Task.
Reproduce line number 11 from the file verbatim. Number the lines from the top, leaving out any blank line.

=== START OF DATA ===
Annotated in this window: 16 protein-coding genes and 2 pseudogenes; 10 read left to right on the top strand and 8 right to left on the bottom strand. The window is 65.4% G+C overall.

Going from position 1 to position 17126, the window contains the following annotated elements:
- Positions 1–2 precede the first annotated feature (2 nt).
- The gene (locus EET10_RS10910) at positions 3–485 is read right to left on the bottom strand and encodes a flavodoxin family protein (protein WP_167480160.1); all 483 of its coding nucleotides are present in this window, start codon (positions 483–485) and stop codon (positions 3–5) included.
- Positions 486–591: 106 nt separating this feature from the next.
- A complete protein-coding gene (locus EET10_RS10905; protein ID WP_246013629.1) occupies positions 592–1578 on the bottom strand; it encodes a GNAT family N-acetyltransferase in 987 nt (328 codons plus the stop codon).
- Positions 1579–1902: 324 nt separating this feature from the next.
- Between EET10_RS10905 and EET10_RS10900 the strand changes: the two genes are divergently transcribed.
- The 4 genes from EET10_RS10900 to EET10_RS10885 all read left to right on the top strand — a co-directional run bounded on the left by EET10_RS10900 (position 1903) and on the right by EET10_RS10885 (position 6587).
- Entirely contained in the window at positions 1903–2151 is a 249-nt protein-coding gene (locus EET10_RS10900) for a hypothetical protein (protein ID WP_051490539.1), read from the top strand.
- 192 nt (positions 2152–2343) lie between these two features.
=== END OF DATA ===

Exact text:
- 192 nt (positions 2152–2343) lie between these two features.